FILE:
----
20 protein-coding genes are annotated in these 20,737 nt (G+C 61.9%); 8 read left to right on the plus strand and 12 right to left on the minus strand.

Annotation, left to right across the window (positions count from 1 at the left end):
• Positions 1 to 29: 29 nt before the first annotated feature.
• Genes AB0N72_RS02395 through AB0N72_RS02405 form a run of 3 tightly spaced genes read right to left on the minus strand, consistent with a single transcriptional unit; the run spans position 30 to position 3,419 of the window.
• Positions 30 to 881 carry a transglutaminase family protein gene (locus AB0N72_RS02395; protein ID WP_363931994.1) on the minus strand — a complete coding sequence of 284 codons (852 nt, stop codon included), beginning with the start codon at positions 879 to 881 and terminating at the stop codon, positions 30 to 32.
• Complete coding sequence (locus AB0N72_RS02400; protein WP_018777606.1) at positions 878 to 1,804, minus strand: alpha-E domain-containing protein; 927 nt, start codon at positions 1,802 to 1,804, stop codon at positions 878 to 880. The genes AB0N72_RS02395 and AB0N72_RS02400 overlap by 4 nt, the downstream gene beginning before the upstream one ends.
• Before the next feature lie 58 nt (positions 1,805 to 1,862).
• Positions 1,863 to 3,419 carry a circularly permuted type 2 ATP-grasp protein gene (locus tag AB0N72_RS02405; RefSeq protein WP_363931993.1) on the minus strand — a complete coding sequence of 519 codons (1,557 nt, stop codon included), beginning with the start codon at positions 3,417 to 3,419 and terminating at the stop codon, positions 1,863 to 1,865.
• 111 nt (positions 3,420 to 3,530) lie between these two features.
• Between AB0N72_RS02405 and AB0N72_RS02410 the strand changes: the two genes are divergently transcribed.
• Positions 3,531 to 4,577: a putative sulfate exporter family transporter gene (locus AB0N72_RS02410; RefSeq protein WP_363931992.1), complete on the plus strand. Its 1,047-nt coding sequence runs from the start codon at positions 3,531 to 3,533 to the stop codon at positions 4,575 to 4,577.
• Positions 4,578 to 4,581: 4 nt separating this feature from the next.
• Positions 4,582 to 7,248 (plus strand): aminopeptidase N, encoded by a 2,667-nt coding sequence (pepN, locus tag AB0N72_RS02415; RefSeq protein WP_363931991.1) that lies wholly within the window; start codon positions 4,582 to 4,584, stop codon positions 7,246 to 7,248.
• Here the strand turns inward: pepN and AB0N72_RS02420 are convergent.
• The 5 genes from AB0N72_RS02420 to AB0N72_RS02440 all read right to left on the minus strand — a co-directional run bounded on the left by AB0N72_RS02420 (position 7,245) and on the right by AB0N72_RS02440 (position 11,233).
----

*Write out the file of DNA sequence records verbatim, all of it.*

20 protein-coding genes are annotated in these 20,737 nt (G+C 61.9%); 8 read left to right on the plus strand and 12 right to left on the minus strand.

Annotation, left to right across the window (positions count from 1 at the left end):
• Positions 1 to 29: 29 nt before the first annotated feature.
• Genes AB0N72_RS02395 through AB0N72_RS02405 form a run of 3 tightly spaced genes read right to left on the minus strand, consistent with a single transcriptional unit; the run spans position 30 to position 3,419 of the window.
• Positions 30 to 881 carry a transglutaminase family protein gene (locus AB0N72_RS02395; protein ID WP_363931994.1) on the minus strand — a complete coding sequence of 284 codons (852 nt, stop codon included), beginning with the start codon at positions 879 to 881 and terminating at the stop codon, positions 30 to 32.
• Complete coding sequence (locus AB0N72_RS02400; protein WP_018777606.1) at positions 878 to 1,804, minus strand: alpha-E domain-containing protein; 927 nt, start codon at positions 1,802 to 1,804, stop codon at positions 878 to 880. The genes AB0N72_RS02395 and AB0N72_RS02400 overlap by 4 nt, the downstream gene beginning before the upstream one ends.
• Before the next feature lie 58 nt (positions 1,805 to 1,862).
• Positions 1,863 to 3,419 carry a circularly permuted type 2 ATP-grasp protein gene (locus tag AB0N72_RS02405; RefSeq protein WP_363931993.1) on the minus strand — a complete coding sequence of 519 codons (1,557 nt, stop codon included), beginning with the start codon at positions 3,417 to 3,419 and terminating at the stop codon, positions 1,863 to 1,865.
• 111 nt (positions 3,420 to 3,530) lie between these two features.
• Between AB0N72_RS02405 and AB0N72_RS02410 the strand changes: the two genes are divergently transcribed.
• Positions 3,531 to 4,577: a putative sulfate exporter family transporter gene (locus AB0N72_RS02410; RefSeq protein WP_363931992.1), complete on the plus strand. Its 1,047-nt coding sequence runs from the start codon at positions 3,531 to 3,533 to the stop codon at positions 4,575 to 4,577.
• Positions 4,578 to 4,581: 4 nt separating this feature from the next.
• Positions 4,582 to 7,248 (plus strand): aminopeptidase N, encoded by a 2,667-nt coding sequence (pepN, locus tag AB0N72_RS02415; RefSeq protein WP_363931991.1) that lies wholly within the window; start codon positions 4,582 to 4,584, stop codon positions 7,246 to 7,248.
• Here the strand turns inward: pepN and AB0N72_RS02420 are convergent.
• The 5 genes from AB0N72_RS02420 to AB0N72_RS02440 all read right to left on the minus strand — a co-directional run bounded on the left by AB0N72_RS02420 (position 7,245) and on the right by AB0N72_RS02440 (position 11,233).